Sun Yang has become a particularly popular villain in swimming – other positive drug tests haven’t seemed to draw the same ire as Sun’s, and Mack Horton’s silence after his Australian teammate Shayna Jack’s positive test in 2019 was not lost on fans of the Chinese star.
South African swimmer Chad le Clos sensationally accused Sun of being ‘dirty’ when the Chinese swimmer came from behind to beat him in the 2016 200m Freestyle event.
‘I was ahead by a long way with 50m to go in that race, but Sun Yang came past me,’ le Clos said.
‘He was the only man who did that, and that says it all, really … Sun passed me like I was standing still in the last 25m, which is unheard of.’ Swimming commentators at the time, however, disputed this claim, noting le Clos wasted more energy than his competitors on his poor final turn.
Attacked from many sides, paranoia brought about Sun’s eventual second doping ban – this time, without a positive test. After giving blood and urine samples to three anti-doping assistants (DCA) at his home on 4 September 2018, Sun sensationally took a hammer from his garden shed and destroyed the samples.
Unsurprisingly, the embattled swimmer became, again, an easy villain for the Australian press. How could he not? Sun’s fans have abused several high-profile athletes who commented on his case – including basketballer Andrew Bogut and British swimmer Duncan Scott – and his abrasive personality hasn’t made him many friends in the sporting world. Sun’s shed became the butt of many jokes among pundits, as did his “fearsome Tiger mother”.
Few commentators managed, however, to observe that a doping test taking place in a shed is not protocol and that Sun did not in fact bring a hammer with him to a test, as was often purported. Few still reported that after providing samples, Sun observed a DCA taking photos of him. When confronted, the DCA could not provide any accreditation, even claiming to be a construction worker. None of the DCAs had brought any accreditation at all.
More confounding still is the allegation from Sun’s Australian coach, Dennis Cotterell, that the drug test conducted on the 4 September 2018 was his ninth in two weeks (the other tests were conducted during the Asian Games, and all returned negative results).
Speaking to Glass Media in 2021, Australian Olympic Silver Medallist Jack McLoughlin had little sympathy for Sun and suggested most other swimmers felt the same way.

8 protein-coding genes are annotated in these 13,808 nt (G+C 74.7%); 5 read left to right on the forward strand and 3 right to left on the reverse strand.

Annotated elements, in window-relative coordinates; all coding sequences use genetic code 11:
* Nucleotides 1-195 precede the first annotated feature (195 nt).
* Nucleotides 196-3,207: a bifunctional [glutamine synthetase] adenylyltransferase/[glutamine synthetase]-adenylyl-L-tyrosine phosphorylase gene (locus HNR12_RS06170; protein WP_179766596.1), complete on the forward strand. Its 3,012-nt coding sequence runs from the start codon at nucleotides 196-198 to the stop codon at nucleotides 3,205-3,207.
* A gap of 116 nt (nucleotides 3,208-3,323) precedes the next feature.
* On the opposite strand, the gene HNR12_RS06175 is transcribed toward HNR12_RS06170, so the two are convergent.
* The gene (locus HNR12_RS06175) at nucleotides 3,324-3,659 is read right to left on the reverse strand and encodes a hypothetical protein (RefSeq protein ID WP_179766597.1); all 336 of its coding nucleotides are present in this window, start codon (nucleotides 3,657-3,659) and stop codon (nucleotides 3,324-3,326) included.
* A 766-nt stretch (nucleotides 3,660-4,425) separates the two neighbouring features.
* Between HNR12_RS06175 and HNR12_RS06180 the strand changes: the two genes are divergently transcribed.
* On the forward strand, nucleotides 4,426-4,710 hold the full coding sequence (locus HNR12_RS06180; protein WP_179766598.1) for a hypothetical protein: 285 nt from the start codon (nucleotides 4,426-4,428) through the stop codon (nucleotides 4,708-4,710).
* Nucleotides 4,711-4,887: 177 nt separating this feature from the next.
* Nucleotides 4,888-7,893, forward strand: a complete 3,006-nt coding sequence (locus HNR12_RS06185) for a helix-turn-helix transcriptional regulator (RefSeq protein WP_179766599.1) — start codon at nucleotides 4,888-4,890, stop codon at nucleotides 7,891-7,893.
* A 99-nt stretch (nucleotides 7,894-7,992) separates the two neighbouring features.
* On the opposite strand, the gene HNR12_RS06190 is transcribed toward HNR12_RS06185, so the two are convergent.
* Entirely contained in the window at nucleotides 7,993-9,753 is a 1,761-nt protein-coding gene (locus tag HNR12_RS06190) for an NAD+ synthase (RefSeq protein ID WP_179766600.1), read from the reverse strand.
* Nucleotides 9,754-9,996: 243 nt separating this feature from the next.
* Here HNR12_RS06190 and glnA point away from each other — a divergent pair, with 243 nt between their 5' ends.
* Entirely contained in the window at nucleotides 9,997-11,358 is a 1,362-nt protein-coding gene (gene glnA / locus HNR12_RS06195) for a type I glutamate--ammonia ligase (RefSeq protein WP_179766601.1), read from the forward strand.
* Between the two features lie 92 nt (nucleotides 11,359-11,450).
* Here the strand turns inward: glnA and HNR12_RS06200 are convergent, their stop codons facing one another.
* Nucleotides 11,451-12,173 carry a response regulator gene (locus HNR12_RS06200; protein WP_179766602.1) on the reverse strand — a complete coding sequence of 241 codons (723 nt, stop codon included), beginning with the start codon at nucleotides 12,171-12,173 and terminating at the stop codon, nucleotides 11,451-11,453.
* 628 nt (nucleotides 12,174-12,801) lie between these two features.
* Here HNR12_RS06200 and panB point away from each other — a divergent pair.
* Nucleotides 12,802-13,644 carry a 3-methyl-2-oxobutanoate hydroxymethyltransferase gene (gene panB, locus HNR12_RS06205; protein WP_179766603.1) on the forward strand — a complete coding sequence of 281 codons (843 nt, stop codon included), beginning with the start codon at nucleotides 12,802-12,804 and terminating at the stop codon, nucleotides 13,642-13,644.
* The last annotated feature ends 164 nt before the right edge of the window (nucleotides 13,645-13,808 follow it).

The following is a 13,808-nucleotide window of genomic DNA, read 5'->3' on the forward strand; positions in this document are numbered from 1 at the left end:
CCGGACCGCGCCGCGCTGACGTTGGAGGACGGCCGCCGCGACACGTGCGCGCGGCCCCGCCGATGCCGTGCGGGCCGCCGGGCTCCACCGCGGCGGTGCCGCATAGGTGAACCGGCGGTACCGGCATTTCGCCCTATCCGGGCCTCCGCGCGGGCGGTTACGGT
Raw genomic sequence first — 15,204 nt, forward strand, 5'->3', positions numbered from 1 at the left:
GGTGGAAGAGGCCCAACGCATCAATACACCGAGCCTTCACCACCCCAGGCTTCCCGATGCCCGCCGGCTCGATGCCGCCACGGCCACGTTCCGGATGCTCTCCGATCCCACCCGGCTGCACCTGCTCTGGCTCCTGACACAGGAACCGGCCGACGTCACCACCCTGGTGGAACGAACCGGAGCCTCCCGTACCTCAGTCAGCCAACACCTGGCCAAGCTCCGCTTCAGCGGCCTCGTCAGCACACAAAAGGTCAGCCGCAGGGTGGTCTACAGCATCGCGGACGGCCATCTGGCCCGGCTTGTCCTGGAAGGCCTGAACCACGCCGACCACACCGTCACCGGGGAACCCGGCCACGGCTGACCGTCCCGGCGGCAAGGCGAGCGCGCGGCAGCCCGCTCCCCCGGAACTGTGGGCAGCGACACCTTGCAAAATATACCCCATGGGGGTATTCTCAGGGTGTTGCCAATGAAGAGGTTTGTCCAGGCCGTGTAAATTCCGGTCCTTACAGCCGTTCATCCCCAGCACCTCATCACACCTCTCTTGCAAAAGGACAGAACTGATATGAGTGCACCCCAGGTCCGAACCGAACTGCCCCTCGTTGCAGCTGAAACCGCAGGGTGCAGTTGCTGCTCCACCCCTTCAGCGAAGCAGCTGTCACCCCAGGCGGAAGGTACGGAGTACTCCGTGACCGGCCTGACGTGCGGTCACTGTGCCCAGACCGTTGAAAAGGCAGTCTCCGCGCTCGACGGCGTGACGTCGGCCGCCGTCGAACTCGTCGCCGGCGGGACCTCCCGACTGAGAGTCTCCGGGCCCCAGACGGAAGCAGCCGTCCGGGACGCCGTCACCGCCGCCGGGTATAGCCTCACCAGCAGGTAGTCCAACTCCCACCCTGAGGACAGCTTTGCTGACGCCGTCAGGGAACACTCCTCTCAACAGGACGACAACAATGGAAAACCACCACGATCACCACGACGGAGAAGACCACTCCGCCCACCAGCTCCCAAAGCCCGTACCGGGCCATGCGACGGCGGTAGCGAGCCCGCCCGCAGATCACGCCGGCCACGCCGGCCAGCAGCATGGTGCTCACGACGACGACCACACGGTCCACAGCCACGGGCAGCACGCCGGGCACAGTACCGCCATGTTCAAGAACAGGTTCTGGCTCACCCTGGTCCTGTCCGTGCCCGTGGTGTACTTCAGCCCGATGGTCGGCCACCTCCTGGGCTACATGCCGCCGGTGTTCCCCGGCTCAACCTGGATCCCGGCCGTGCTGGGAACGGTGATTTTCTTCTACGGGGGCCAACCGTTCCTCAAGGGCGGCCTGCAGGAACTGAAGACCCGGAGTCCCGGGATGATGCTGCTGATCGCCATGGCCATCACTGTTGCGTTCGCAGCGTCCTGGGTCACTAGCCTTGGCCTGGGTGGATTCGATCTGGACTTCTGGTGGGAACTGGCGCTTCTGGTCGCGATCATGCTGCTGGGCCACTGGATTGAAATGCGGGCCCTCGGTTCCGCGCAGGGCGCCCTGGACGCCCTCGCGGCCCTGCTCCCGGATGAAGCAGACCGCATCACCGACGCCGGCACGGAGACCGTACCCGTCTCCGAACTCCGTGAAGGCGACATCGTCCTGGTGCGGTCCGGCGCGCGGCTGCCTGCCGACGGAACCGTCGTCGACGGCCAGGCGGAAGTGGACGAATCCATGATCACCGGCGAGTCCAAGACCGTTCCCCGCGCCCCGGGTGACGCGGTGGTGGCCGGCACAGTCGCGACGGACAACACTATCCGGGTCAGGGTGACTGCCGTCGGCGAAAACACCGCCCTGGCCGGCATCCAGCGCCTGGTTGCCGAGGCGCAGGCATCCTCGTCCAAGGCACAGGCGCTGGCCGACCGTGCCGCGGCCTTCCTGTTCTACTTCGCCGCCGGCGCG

‘As someone who thinks what he did is despicable and as someone who is racing him, I did find the 8-year ban to be really harsh,’ McLoughlin said.
‘I think that was a big statement against what he did.’
‘Even if he was concerned with how the test was carried out, with all of our tests we complete there’s areas in the forms where you can report what you weren’t happy about. If the panel thinks that it’s valid, they will scrap the test, no matter what happened. So, there was no real reason for him to do what he did.’
‘We are meticulous with that stuff, when I look at a vial even if I see a speck of dirt in it, I request a new testing tube. Just flat-out refusing is a no-no. We all agreed that he should be banned for something like that.’
Sun’s farcical defence at the Court of Arbitration for Sport in 2019 and 2020 was easily lambastable in the international media, including his refusal to respond to questioning and his attempted boycott of the court. But his initial hearing was also deeply marred by translation issues, which caused frustration among judges and lawyers. The unnamed DCA, who had been unable to provide accreditation at the time of Sun’s drug test also admitted to being a construction worker via written testimony.
The eight-year ban handed down by the CAS may have seemed inevitable, but in context, the case of Sun Yang is far from straightforward. Sun is a helpful villain for a sports media industry concerned by the threat to western sporting dominance posed by China.
But when considering his actual crimes, it’s nearly impossible to justify an eight-year ban. In fact, last year the Court of Arbitration for Sport halved Sun’s ban from eight years to four, clearing the way for his Olympic return in 2024. On the other hand, Australian Swimmer Shayna Jack, who actually tested positive for a banned substance in 2019, will make her return to international swimming tomorrow at the 2022 FINA World Championships.
Sun will not be in the pool. Though he remains the Men’s 1500m Freestyle World Record holder, at 30 years old, whether he will race again professionally remains to be seen.
Sun has always carved a lonely figure at major meets and is by all accounts difficult for other swimmers to be around. Sun’s confrontations with his competitors have been difficult to justify, even for his fans. When Duncan Scott refused to share a podium with Sun in 2019, he infamously berated Scott, calling him a ‘loser’.
Personally, I also find it difficult to detach Sun’s cantankerous personality from his swimming performances. At a swimming camp in 2015, my high-school team stayed at the same Runaway Bay complex where Sun used to train. It was, and remains, the only time I have ever seen a swimmer, elite or otherwise, train completely alone.
Sun was accompanied only by the five or six assistant coaches by the pool-side – also the only time I’ve ever seen a squad in which the coaches outnumbered the swimmers.
But an abrasive personality is not enough to justify a career-ending ban. It’s difficult to defend Sun Yang, and it’s important to criticise him – but doing both is possible. And necessary.